by Nick Redfern July 23, 2018 (mysteriousuniverse.org)
• Hollywood has successfully imprinted on society the idea that so-called “Men in Black” are agents of clandestine government or military programs, and therefore they must be human. In Nick Redfern’s research, most of the people who have been terrorized by MIB say that they are not human.
• In the early 1950’s, when Albert Bender began the whole MIB phenomenon with his book, Flying Saucers and the Three Men, he was confronted not by agents of the FBI, CIA, etc., but by grim-faced, shadow-like characters with shining eyes and who left behind them an odor of brimstone when they quite literally vanished.
• When John Keel was investigating sightings of the “Mothman” in Point Pleasant, West Virginia, he was flooded with accounts of encounters with both ‘Men and Women in Black’. They were often described as looking not quite human. Their skin resembled plastic. They wore wraparound sunglasses that only partially masked their oversized eyes. They were clearly unaware of our customs and manners. Some of them didn’t even know how to eat food or drink water.
• Some people who have encountered MIB have suddenly become ill. The MIB are able to place people under some form of mind-control, something which compels the targeted person to open the door and let them in, regardless of the time of day or night.
• It has also been reported that people have encountered MIB when they are on the hallucinogens mescaline and DMT. 1960’s voice-over actor Peter Beckman said that while on mescaline, MIB came into his living room. “They were dressed in square, Eisenhower-era cop-clothing, or FBI clothing – which in 1969, 1970 was not that unusual. They came in and sat on the couch. They were pale and sickly; their clothes hung real loose and they looked as though they might expire at any moment. They appeared to have either trouble breathing, or trouble being. I don’t believe they said a thing,” claimed Beckman. In another incident, people on DMT described how uninvited MIB seemed surprised that they could see them.
• MIB seemingly have the ability to invade peoples’ dreams and turn them into nightmares. There are even a few stories of MIB shapeshifting into the form of a large, black dog with glowing, red eyes.
Just a couple of nights ago – while I was promoting my latest book, The Black Diary – I was asked by a caller to the radio show why I “insist” on stating that the Men in Black are supernatural in nature, rather than “accepting” that they are the secret agents of a clandestine agency within government. The answer to that question is very simple: it’s the witness testimony which makes me come to the supernatural conclusion. I have always said that the most important people in the collective field of Forteana are not the writers, the researchers, the radio-hosts, or the TV producers. It’s the witnesses who are the most important. Time and time again I am approached by people who have been terrorized by the MIB. On only a small number of occasions do the witnesses describe the MIB as looking human. For the most part, they look anything but human.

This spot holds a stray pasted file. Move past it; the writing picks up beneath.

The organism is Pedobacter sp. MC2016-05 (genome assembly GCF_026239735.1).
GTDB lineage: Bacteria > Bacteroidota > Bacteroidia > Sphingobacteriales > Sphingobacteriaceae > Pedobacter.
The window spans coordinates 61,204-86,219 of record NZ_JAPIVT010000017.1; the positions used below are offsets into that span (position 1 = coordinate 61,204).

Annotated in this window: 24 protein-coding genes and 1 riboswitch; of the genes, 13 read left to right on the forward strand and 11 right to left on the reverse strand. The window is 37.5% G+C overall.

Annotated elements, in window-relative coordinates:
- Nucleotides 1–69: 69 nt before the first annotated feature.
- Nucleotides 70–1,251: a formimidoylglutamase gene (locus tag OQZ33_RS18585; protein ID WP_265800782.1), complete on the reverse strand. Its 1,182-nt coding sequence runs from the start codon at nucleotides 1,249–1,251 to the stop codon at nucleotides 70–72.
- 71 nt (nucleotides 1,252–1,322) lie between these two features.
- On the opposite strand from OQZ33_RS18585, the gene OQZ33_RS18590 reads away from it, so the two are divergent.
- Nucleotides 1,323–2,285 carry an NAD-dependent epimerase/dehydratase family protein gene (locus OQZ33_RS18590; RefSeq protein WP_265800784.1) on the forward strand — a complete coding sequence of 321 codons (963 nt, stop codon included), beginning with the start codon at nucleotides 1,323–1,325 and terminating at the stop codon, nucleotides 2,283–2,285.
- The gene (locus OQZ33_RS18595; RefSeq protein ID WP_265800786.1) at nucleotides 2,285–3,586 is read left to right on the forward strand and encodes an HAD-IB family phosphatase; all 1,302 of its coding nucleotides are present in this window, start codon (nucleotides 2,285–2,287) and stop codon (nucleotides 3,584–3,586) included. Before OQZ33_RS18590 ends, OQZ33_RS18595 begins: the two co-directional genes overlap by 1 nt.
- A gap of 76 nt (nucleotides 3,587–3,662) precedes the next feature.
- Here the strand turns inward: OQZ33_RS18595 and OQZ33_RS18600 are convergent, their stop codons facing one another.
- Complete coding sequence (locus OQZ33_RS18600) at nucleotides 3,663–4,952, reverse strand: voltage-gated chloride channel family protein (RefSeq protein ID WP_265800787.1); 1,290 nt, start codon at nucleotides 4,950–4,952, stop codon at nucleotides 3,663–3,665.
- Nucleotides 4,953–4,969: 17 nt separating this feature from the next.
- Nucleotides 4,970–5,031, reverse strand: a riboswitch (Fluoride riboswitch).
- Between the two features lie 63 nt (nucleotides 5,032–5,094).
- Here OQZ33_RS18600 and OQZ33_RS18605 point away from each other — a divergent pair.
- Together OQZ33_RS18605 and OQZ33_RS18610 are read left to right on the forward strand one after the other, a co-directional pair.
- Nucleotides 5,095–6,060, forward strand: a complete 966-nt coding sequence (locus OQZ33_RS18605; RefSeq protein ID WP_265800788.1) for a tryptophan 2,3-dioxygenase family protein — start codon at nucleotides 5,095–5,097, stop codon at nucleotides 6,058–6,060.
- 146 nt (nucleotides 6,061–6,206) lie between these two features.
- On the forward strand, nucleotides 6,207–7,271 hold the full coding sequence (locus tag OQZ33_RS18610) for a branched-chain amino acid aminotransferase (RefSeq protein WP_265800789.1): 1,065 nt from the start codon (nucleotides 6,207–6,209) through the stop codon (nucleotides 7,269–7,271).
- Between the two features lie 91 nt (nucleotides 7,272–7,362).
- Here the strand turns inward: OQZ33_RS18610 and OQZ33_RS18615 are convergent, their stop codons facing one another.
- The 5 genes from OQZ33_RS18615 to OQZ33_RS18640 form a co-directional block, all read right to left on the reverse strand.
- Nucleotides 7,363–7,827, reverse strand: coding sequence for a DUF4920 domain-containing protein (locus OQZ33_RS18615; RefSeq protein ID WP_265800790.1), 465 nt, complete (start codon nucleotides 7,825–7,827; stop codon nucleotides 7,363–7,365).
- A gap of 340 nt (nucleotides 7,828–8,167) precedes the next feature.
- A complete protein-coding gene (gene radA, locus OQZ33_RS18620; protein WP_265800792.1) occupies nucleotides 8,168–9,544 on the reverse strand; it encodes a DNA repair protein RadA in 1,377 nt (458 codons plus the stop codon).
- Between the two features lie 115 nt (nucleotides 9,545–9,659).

I know all too well why so many people assume that the MIB are agents of governments, of military agencies, and / or of clandestine projects buried deep within the world of officialdom. It largely comes from the Men in Black movies, starring Will Smith and Tommy Lee Jones. Yes, the trilogy makes for fun viewing. But, by presenting the MIB as the agents of a classified organization, the makers of the movies instilled in the minds of many the image of the Men in Black being “secret agents.” But, the Hollywood portrayal is actually very different to what the witnesses tell us – and that’s a very important issue to be aware of.
It’s worth noting that the man who largely began the whole MIB phenomenon in the early 1950s – Albert Bender, of Bridgeport, Connecticut – was confronted not by agents of the FBI, CIA, etc., but by grim-faced, shadow-like characters with shining eyes and who left behind them an odor of brimstone when they quite literally vanished. Bender’s strange story – which comes across like something akin to H.P. Lovecraft meets The X-Files – is told in Gray Barker’s 1956 book, They Knew Too Much About Flying Saucers and in Bender’s own book, Flying Saucers and the Three Men.
When, from 1966 to 1967, John Keel immersed himself in the wave of sightings of what became known as “Mothman” in the town of Point Pleasant, West Virginia, he was flooded with accounts of local encounters with both MIB and Women in Black. They were often described as looking not quite human. Their skin resembled plastic. They wore wraparound sunglasses that often only partially masked their huge, oversized eyes. They were clearly unaware of our customs and manners. Some of them didn’t even know how to eat food or drink water – as bizarre as it certainly sounds.
Things get even more disturbing: people who have encountered the MIB have fallen sick – and quickly, too. A kind of paranormal infection, we might say. The MIB are able to place people under some form of mind-control, something which compels the targeted person to open the door and let them in, regardless of the time of day or night. Witnesses to UFO activity who have been visited by the MIB talk of poltergeist activity occurring in the home – and in the immediate aftermaths of the MIBs’ vanishing acts.
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